There’s probably a good reason for this; both are the most common among all of the eating disorder subtypes and are often depicted in television and the media
However, bulimia nervosa and binge-eating disorder aren’t the same; they’re actually very different. They have different underlying symptoms, affect different people, and show their own unique course.
Therefore, it’s important to not conflate the two because it could do more harm than good.
This article will help you better understand how bulimia nervosa and binge-eating disorder differ from each other.
Table of Contents
What is Bulimia Nervosa and Binge Eating Disorder?
Before diving into differences between the two, it’s necessary to first define these eating disorders.
Bulimia nervosa is an eating disorder characterized by recurrent episodes of binge eating in combination with inappropriate purging/compensatory behaviours, and an overvaluation with weight and shape.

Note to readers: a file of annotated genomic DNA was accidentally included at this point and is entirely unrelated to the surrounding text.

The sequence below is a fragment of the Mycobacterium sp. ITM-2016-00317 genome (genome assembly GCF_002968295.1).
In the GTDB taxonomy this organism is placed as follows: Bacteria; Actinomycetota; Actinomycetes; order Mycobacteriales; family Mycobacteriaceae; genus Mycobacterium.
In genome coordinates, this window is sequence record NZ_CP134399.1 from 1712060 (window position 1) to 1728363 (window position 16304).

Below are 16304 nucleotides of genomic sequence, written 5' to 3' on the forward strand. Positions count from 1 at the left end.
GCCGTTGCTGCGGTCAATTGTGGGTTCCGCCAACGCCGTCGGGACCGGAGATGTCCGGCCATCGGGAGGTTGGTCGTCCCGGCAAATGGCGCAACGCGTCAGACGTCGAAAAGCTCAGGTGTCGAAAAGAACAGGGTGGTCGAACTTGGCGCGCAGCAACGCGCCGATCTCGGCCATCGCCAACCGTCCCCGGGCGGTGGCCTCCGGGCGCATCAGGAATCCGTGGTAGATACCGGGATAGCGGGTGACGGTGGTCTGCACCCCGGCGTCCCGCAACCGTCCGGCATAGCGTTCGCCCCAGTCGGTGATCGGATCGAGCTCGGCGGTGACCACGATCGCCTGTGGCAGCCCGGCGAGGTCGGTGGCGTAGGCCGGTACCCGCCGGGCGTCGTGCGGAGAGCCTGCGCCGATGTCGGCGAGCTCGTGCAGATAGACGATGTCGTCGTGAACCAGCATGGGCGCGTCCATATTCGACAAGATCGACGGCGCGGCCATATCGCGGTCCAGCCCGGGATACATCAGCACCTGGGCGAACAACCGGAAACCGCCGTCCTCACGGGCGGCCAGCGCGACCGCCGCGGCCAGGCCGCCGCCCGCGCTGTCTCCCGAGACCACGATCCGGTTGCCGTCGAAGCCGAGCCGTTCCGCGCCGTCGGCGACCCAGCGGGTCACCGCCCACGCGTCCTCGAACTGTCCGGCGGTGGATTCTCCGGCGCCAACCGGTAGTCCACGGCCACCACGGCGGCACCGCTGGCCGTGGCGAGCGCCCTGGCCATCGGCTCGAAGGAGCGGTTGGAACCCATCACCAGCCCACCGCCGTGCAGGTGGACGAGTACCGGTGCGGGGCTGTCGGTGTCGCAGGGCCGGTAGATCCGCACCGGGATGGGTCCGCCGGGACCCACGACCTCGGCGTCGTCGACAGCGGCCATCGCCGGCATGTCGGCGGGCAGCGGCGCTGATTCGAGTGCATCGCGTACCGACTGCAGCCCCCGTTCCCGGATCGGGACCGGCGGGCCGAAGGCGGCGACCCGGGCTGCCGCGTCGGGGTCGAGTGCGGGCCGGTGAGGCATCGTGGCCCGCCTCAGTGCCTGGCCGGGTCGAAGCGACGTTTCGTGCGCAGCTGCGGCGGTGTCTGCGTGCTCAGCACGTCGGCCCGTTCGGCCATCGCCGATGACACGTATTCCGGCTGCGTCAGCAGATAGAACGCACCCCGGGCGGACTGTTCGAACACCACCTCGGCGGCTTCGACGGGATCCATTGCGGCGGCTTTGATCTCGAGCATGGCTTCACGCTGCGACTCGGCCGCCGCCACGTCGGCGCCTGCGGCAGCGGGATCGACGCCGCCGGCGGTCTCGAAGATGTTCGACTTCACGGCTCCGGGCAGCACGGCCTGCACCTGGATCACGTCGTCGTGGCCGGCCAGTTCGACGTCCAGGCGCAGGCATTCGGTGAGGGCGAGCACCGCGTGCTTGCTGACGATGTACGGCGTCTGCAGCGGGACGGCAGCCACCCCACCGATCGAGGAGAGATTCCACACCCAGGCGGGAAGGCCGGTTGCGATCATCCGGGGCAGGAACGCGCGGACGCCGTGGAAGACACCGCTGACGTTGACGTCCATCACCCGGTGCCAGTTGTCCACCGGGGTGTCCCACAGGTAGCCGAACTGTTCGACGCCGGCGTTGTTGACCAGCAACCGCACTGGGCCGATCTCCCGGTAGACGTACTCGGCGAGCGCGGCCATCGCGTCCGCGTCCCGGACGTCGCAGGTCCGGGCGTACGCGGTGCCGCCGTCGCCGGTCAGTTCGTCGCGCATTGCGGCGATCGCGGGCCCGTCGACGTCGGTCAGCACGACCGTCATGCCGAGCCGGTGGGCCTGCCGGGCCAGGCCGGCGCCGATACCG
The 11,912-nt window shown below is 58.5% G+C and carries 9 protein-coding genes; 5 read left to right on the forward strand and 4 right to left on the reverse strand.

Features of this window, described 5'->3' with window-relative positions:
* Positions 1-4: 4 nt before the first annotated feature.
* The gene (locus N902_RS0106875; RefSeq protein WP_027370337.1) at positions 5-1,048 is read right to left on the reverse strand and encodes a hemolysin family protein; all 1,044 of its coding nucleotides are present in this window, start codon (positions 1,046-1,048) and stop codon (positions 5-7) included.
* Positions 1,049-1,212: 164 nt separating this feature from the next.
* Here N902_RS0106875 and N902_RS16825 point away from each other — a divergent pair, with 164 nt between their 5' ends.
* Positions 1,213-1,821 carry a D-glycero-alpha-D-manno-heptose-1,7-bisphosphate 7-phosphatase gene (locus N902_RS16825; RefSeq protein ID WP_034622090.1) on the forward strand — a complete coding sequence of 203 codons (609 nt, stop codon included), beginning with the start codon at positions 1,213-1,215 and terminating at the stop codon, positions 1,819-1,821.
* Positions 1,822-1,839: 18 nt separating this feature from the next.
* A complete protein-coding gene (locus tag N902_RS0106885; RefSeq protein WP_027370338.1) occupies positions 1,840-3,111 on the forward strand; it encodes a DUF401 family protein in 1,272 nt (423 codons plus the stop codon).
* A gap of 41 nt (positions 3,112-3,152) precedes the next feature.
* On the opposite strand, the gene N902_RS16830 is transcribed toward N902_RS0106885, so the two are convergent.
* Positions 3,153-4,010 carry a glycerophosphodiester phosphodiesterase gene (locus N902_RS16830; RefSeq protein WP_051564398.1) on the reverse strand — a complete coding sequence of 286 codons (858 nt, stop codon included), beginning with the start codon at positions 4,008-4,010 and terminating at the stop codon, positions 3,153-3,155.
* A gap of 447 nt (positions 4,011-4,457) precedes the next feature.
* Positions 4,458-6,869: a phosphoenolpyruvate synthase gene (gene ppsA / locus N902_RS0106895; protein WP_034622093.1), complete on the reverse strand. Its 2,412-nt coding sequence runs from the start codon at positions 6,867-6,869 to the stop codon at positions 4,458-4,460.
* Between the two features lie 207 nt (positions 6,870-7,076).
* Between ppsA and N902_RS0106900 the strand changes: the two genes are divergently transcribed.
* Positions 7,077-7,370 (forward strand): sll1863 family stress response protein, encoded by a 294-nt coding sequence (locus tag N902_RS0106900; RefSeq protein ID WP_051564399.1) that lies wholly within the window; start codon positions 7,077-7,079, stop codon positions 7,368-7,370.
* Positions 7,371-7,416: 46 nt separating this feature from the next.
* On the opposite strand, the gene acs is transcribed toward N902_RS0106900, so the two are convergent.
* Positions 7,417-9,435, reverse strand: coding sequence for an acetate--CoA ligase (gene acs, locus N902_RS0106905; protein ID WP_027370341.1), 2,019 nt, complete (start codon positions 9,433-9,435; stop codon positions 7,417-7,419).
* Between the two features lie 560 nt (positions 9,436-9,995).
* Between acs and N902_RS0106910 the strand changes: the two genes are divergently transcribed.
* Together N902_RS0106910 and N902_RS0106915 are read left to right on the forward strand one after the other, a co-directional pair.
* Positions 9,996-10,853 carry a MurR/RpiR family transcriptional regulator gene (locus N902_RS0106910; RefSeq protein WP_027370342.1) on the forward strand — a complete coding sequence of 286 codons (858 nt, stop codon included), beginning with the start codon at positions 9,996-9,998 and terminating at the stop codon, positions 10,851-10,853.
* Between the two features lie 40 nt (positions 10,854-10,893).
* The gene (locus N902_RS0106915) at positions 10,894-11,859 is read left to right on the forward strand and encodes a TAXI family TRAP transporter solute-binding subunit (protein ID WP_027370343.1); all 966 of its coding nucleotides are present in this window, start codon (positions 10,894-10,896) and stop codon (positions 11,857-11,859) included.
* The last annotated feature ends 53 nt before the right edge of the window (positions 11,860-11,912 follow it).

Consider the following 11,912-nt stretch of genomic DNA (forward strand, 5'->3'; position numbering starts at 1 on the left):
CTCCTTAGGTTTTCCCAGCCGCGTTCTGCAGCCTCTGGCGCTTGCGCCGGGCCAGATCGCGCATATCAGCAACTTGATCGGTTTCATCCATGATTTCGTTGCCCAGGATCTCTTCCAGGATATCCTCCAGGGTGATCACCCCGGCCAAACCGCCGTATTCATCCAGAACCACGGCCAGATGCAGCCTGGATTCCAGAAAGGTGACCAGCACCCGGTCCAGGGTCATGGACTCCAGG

Let’s break this definition down a little further, step by step.
“Recurrent” in this instance refers to once weekly, on average, over the past 3 months.
“Binge eating” refers to overeating where there is a loss of control.
Inappropriate purging/compensatory behaviours can range from things like self-induced vomiting, abusing laxatives, fasting for long periods, or taking diuretics.
And an overvaluation with weight and shape means that the person judges their self-worth almost entirely on how they look or what they weigh.
Now, let’s turn our attention to binge-eating disorder.
Binge-eating disorder is a condition characterized by recurrent episodes of binge eating in the absence of purging or compensatory behaviours.
With this definition, you’ll see that while there are some important similarities (i.e., both involve binge eating), there are also crucial differences, like the absence of purging and an overvaluation with weight and shape.
These features are what differentiates a bulimia nervosa diagnosis from a binge-eating disorder diagnosis.
However, they are not the only differences we see.
Let’s take a deeper dive into 7 other noteworthy differences.